Babies Don’t Keep

Posted on: July 30th, 2011 by Kay Swatkowski

The cleaning and scrubbing will wait till tomorrow,

for children grow up, as I’ve learned to my sorrow.

So quiet down cobwebs. Dust go to sleep.

I’m rocking my baby and babies don’t keep.

Ruth Hulbert Hamilton

When our children were very small, we lived in a tiny house in St. Louis.  All of the kids shared a bedroom, except for the baby, whoever that was at the moment.

The baby’s room was yellow with a dark, maple crib and matching dresser and changing table.  The only other  piece of furniture in the small room was a rocking chair we had painted black.  Every afternoon, I would remove the family of stuffed animals from the rocker and the baby and I would read picture books and rock.

Jenny loved Berenstain Bears.  Jon’s favorite book was Toulose the Chocolate Moose.  Julie adored Honey Bear.  And, Joy loved stories about baby animals.

As, I rocked our  baby before their  afternoon nap, I often looked at this poem, hanging over the changing table.  It was a constant reminder to me that the quiet time I was spending with this little one was more important than cleaning, or cooking or laundry.

I am so glad that I took that time with my children.  While they were too little to remember those precious moments, I remember them with a tender joy and gratitude.

Today, while babysitting our two youngest grandchildren, Samantha and Madelyn, I was amazed how true that poem is even for a grandma.

Babies don’t keep.

Our oldest grandchild, Nicole, will soon be 15.  We spent many happy hours with her and how I wish I could have those days back.  Our only grandson, Kevin, is 11 1/2.  Every minute we have spent with this loving, intelligent boy has been a gift. Now, the other two are growing and changing before our eyes.

So, once again, and with great joy, I am putting the cleaning and scrubbing on notice:  “Quiet down cobwebs and dust go to sleep.  I’m rocking my (grand) babies and babies don’t keep.”

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17 Responses

  1. Jenn says:

    Oh this was wonderful!! I love that poem! Yes time does fly. My oldest is 15…It is hard to think in three more years he’ll be moving on to college :( I remember like yesterday holding him in my arms thinking the world revolved around him.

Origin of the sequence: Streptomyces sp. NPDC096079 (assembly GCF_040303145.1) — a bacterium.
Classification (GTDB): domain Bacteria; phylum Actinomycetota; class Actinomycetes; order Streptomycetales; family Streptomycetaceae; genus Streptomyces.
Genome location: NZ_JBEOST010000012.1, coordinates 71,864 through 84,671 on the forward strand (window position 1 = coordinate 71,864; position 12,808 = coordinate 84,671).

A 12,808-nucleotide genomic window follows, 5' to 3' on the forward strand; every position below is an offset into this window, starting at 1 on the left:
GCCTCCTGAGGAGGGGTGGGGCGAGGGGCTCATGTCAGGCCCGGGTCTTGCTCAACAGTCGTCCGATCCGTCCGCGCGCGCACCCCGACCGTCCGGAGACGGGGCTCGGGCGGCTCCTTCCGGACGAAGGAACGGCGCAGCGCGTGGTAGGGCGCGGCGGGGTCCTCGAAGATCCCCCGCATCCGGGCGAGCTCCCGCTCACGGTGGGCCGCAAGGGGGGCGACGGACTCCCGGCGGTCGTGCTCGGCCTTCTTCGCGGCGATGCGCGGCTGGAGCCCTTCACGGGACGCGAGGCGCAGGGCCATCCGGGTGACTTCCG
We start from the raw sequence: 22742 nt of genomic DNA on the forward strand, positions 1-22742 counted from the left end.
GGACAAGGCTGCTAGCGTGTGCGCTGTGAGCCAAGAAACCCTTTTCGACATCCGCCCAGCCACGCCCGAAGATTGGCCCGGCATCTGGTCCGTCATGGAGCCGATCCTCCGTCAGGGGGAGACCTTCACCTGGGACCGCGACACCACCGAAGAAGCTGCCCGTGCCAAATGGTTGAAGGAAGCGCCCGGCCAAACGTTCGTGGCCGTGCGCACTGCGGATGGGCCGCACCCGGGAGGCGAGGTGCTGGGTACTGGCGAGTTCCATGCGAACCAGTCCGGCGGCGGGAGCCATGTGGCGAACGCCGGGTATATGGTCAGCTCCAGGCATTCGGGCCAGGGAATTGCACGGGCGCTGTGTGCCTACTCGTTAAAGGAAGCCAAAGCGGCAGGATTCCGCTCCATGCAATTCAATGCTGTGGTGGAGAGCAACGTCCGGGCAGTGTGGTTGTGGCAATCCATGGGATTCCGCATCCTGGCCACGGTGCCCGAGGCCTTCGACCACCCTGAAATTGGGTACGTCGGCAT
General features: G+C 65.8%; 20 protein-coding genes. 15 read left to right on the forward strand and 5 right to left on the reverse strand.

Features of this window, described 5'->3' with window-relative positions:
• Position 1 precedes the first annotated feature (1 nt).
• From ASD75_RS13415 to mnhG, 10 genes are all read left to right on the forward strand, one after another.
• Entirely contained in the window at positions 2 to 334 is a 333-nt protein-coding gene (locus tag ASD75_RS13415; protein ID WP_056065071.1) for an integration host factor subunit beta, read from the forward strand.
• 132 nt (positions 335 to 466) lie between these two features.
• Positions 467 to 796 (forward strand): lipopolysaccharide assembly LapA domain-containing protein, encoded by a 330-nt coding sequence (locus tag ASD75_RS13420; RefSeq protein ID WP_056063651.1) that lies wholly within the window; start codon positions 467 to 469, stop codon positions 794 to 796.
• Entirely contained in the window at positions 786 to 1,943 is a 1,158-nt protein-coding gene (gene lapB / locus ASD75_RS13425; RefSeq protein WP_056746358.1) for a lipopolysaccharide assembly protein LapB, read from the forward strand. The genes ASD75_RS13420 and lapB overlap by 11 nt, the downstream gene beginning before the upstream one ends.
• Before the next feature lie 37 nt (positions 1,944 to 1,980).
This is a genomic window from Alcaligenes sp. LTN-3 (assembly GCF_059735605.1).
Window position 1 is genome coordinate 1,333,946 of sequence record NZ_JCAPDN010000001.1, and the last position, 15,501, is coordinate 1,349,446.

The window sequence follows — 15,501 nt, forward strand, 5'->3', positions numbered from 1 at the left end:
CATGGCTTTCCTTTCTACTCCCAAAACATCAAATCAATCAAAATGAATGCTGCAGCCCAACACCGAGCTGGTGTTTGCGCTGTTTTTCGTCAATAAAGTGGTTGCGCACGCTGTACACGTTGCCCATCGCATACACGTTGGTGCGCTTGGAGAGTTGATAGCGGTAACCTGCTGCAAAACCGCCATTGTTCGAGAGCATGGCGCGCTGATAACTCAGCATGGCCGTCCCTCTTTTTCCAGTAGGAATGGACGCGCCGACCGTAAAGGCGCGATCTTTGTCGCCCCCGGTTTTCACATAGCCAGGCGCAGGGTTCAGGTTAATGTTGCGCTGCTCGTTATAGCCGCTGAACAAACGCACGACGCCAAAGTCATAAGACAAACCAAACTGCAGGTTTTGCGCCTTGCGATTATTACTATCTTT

Thanks for posting this!! I shall write down that poem!!

    Cheers, Jenn

    • Kay says:

      Jenn,,your picture looks too young for you to have a 15 year old!! Yes, these times can be bittersweet! Glad you enjoyed the poem.

  2. Diane says:

    Having 6 of the 7 wigglies overnite. Played games, had sketty for supper, swimming and now popcorn and a movie before lights out. Chocolate Chip pancakes for breakfast. My sons never had that :) It’s all good when it’s the wigglies.

  3. Beth says:

    What a wonderful post! I took that time with mine, too, knowing that if I blinked, they’d be grown. Now I am where you are, loving the grands and basking in those moments. My grandchildren range in age from six to just over two years old (and we have another on the way!), and I know that blink or not, this time will pass all too quickly. I don’t intend to waste a minute of it.

    • Kay says:

      Beth, i am with you. It does go in the blink of an eye. It is such a gift to see our “children’s children.” God Bless you Grandma!

  4. Jan Parrish says:

    My grandbaby is 2 1/2. I am about to start homeschooling preschool and I’m greatly looking forward to it. What a joy and a privilege it is to have my sweet grandchild here with me.

    • Kay says:

      Jan, it must be wonderful! I was thinking about doing the same thing with our three year old…but this is just in the grandma dreaming stage. :) Best wishes to you as you startthis wonderful adventure.

  5. Lillian says:

    Beth, It is amazing how fast these grandchildren grow up. My baby grandchildrn are twin girls and they just turned 8 years old last month. My oldest is 29. I have my third grandchild getting married next week. It presents an urgency for me to pray for them during these crucial years of their growing up.
    Thanks for the remnder.
    God bless you!

    • Kay says:

      You do have a challenge! They are truly growing (or are grown) up. But, God answers prayers on the behalf of grandmothers. I am convinced. It would be nice to know how many grandchildren are represented by the regulars here at American Grandma.

  6. Janet Zoellner says:

    I remember stitching that poem into a wall hanging too! When I was clearing out some things from the bookshelves I was amazed by the special memories of the books. The kids definitely knew which were read for bedtime or when they were sick. I heard it said recently to a group of parents that live in poverty, “When you’re reading a book to your child you are wiping away the divide of income.”

    • Kay says:

      Janet, that is an amazing statement! That reading experience is so important to children –and there are so many memories.

  7. Judi Shisler says:

    Beautifully written Kay. I only had one baby, but loved every stage she went through- Now I am looking forward to the time with our first grandchild.

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